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Sugar Cube-Sized Robotic Ants Mimic Real Foraging Behavior

Researchers use tiny robots to study how ants navigate a labyrinth of networks, from the nest to the food and back again

Robotic ants

Robotic ants

Researchers used miniature robots to mimic how real ants maneuver networks of their own. Credit: Simon Garnier, et al

For ants, the pheromone-laden foraging trails they leave behind are like lifelines: they direct the workers toward food hubs discovered earlier and help guide them home back to their nest.

These networks of trails can stretch for hundreds of feet, quite the achievement considering many worker ants are less than half an inch in length. One type of harvester ant can lay down a set of trails (PDF) that stretch 82 feet from the entrance of its nest. The trails of a wood ant, an insect measuring just five millimeters (that’s one-fifth of an inch), reach 656 feet, each one branching out into more pathways at up to 10 spots on each trail. The leafcutter ant can build a network that spreads for almost two and a half acres.

Ant species such as these tend to take the shortest path between their colony’s nest and a food source, following branches that stray as little as possible from the direction in which they began their journey. The forks in their network of trails, known as bifurcations, are not symmetrical and don’t branch out into angles of the same size. But do ants use a sophisticated sense of geometry to trace their path, measuring the angles of the roads before picking one?

To learn more, researchers at the New Jersey Institute of Technology (NJIT) and the Research Centre on Animal Cognition in France used miniature robots to replicate the behavior of a colony of Argentine ants on the move, reported today in the journal PLOS Computational Biology. This ant species has extremely poor eyesight and darts around at high speeds, yet it can maneuver through corridor after corridor, from home to food and vice versa.

When no obstacles are around, ants prefer to walk in a straight line without deviating from their course. People are like that too: if we were walking down a street to a restaurant that’s on the same side of the road as we are, we wouldn’t cross to the opposite sidewalk unless something was blocking our way. To imbue this sense of obstacle avoidance into the robots, researchers programmed them to avoid obstacles and follow light trails, which the researchers used as a substitute for pheromone-coated paths.

Alice robot

An “Alice,” a tiny robot measuring two centimeters (just less than one inch), following a trail of light using two photoreceptors. Credit: Simon Garnier, et al

The 10 tiny robots in this study, called Alices, were then tasked to navigate a maze-like environment roughly 60 to 70 times their size, from a starting point representing a nest entrance to an end point signifying a food source. Two photoreceptors, mimicking ant antennae, detected beams of light. As the robots traveled through the maze, researchers introduced a wrench in the little machines’ plans—at random points in their journey, the robots were triggered to turn, a mechanism meant to further mimic ants’ meandering gaits as they creep along their paths. These random turns rotated at angles no greater than 30 degrees, as real ants are not very efficient at physically making U-turns.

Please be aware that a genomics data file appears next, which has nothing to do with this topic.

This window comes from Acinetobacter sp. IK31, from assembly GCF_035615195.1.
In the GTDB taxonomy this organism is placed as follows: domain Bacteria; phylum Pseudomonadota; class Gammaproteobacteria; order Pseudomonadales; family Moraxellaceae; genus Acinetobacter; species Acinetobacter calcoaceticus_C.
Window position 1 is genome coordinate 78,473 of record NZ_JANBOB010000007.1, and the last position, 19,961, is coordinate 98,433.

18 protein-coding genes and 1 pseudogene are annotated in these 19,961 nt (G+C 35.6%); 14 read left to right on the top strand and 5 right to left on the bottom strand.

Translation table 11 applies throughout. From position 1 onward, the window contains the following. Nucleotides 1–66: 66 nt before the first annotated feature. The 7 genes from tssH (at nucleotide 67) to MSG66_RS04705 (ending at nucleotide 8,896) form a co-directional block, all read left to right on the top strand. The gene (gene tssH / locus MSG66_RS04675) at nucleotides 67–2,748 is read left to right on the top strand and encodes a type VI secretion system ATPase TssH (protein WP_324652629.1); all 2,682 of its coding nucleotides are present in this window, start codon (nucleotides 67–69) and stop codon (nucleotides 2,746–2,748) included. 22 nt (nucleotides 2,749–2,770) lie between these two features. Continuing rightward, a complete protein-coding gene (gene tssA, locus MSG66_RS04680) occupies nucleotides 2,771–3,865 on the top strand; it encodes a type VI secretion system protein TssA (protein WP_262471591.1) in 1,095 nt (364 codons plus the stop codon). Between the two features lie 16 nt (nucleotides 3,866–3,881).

In the sped-up video below, the researchers tested the Alices’ navigation skills in a complex network, charging them with choosing the shortest route between their “nest” (on the right) to a “food source (left). Varying beams of light projected onto the maze changed the robots’ movements inside the network as their photoreceptors kicked into action.



 

The researchers found that, without any knowledge of the geometry of the maze, the robotic ants behaved exactly as real ants do: they made small random turns, but moved in the same general direction. When they reached a fork in the road, this led the robots to choose the path that deviated least from their initial trajectory, even though they weren’t equipped to measure any angles. When they detected a light trail, they turned to follow that path.

The researchers say this means that Argentine ants may not need to use complex cognitive processes to compute the geometry of various trails. But taking the fork in the road that leads to the shortest route to food greatly increases foraging success for an entire colony. So using pheromones with an intuitive spatial knowledge of where food may be, keeps ants on the right track; as more ants follow the path to food, pheromones become more concentrated along the path, further helping to guide ants who have yet to travel. In fact, the navigation method of choosing the correct fork in the road triples the amount of food ants bring back to their nest than if they relied on pheromones alone, says lead author Simon Garnier, a biology professor at NJIT.

“If you have only the pheromones and you don’t have this trick, you’re less efficient because you’re more likely to get the ants trapped into loops,” says Garnier, who runs the institute’s Swarm Lab, which studies insect group behavior. “So they will reinforce their path around the loop, and they’ll just get stuck in this loop and turn and turn forever.”

Such navigation may also help guide ants through underground paths that connect different parts of their nests. Replicating these natural navigation tools allows researchers to better understand the inner-workings of collective animal behavior.

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